VAN SUSTEREN: It seems that is a problem we are going to feel in the near future, but not as near as the problem that's going to hit in January. A lot of doctors are going to lose a lot of reimbursement under Medicare, which I assume will discourage a doctor from wanting to care for people. It's going to be harder to find a doctor, or am I wrong on that?
BARRASSO: I think you're absolutely right. It's going to be harder for someone on Medicare to get a doctor to take care of them, especially if they move or their doctor retires. It's going to be much more challenging.
VAN SUSTEREN: And I don't blame the doctors. Frankly, I know you are both doctors, but it takes an awful lot to get to become a doctor. And to be submerged in this paperwork and to get the fees reduced, it's hard to run an office.
COBURN: One, if you really practice medicine the way we are trained, there is no way you can pay your nurses and overhead on reimbursement. But they don't because Medicare has such low over-imbursement, they end up seeing way too many people to be able to afford to see the patients and keep their office open. And what we will see is that going on down.
So the real question for Medicare is you have a Medicare plan, but if you can't get a doctor, do you have health care? That's what's happening across the country, the people who are turning 65 this year and becoming Medicare eligible, half of them are having trouble finding a physician.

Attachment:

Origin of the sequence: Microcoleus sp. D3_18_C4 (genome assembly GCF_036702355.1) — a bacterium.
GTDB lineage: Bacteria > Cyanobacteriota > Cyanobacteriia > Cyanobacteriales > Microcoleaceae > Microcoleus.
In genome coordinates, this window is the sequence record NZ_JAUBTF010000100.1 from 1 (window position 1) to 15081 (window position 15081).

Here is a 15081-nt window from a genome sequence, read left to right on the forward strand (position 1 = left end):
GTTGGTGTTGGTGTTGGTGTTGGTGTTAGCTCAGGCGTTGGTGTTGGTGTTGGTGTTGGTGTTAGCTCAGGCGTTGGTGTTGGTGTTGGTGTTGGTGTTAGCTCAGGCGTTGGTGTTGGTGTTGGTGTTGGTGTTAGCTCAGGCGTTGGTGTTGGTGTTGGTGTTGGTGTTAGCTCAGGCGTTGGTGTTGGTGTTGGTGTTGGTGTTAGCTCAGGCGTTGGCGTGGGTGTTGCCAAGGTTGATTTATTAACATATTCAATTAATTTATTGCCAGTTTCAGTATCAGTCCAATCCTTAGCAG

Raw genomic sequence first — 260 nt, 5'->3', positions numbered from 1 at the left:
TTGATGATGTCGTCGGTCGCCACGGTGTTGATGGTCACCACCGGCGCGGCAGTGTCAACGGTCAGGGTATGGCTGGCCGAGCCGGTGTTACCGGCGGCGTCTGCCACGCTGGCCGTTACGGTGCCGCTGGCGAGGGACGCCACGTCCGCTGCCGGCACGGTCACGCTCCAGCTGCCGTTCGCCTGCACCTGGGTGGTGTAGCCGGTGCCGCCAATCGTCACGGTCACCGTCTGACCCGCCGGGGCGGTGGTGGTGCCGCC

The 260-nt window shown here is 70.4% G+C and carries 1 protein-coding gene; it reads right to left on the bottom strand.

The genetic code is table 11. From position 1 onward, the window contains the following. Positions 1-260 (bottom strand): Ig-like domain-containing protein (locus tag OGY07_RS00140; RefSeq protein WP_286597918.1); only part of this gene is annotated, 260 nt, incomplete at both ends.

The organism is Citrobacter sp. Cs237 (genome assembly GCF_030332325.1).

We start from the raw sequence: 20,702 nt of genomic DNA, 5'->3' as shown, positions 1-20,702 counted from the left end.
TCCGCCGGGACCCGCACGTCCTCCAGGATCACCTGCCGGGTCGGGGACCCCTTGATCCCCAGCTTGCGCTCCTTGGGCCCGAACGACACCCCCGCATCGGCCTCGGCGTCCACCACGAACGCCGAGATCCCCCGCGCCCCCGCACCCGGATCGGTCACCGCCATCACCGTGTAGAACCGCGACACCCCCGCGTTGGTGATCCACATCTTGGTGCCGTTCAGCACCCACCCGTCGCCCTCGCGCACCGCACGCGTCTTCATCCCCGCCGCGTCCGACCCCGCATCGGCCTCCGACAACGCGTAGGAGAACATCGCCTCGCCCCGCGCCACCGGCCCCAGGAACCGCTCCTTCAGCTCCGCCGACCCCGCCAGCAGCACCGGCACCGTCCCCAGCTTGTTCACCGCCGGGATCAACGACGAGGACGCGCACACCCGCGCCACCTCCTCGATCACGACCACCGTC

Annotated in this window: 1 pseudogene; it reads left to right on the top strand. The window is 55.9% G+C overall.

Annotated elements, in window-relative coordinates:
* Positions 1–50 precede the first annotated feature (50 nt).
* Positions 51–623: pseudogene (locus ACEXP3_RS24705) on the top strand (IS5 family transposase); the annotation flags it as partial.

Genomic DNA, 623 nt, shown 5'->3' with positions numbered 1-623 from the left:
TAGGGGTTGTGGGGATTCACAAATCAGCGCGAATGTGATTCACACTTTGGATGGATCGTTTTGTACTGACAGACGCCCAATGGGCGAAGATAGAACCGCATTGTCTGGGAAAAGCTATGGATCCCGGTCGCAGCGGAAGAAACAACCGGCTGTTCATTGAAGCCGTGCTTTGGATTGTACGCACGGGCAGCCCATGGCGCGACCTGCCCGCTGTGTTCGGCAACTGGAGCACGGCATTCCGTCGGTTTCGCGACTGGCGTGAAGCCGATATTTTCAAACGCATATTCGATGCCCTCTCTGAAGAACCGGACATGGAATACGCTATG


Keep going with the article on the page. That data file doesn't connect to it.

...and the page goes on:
VAN SUSTEREN: But even under the cut, if you find a doctor, under Medicare in light of the economic pressure we are putting on the doctors, they have to push you through quickly, so you don't get your questions worried and so I am not sure the level of care, especially if you get older and have health problem. The quality is going to go down.
COBURN: And one of the things that's a consequence of that, when the doctor doesn't spend the appropriate time with you, what do they do? They order a whole bunch more tests to cover what they didn't get to ask you about so that they make sure they are not missing anything. So we increase all of this testing that is really unnecessary because we won't reimburse and recognize the value of a physician relating to a patient and paying them for the time that they will spend with the patient.
BARRASSO: And the president uses the word coverage and care interchangeably, but they are very different. There may be a time coming very shortly where someone with a Medicare card can't get care.
What these senators are touching on is the overall, overarching issue we have with health care in this country. By offering universal health care to the poor and elderly but not everyone else, we've created a system that rewards exclusivity and treatments that might be cutting-edge but aren't necessary. The 'free markets' should not apply to health care. I note, for example, that neither of these two doctors mention the fact that they are very wealthy men because their chosen professions allowed them to become so. If we had no markets and a single payer system, the issues they're whining about wouldn't exist. On the other hand, they wouldn't be as wealthy either.
What bothers these men most about the changes to Medicare? The Affordable Care Act shifts dollars to outcomes and away from markets. Yes, it is an imperfect model but it is one that begins to force providers and patients alike to deal with health care within a universe of limited resources which should be available to all. The hospital trust find will not be bankrupt in four years if the dollars are spent helping people to stay out of hospitals rather than funding every unproven treatment available. It will benefit from removal of insurer subsidies.
It's apparent that these two would like to continue to profit on the backs of hard-working Americans who have paid for and expect to receive Medicare benefits. I will enjoy watching them extol Obamacare's benefits in a few more years. Watch for it. It will come.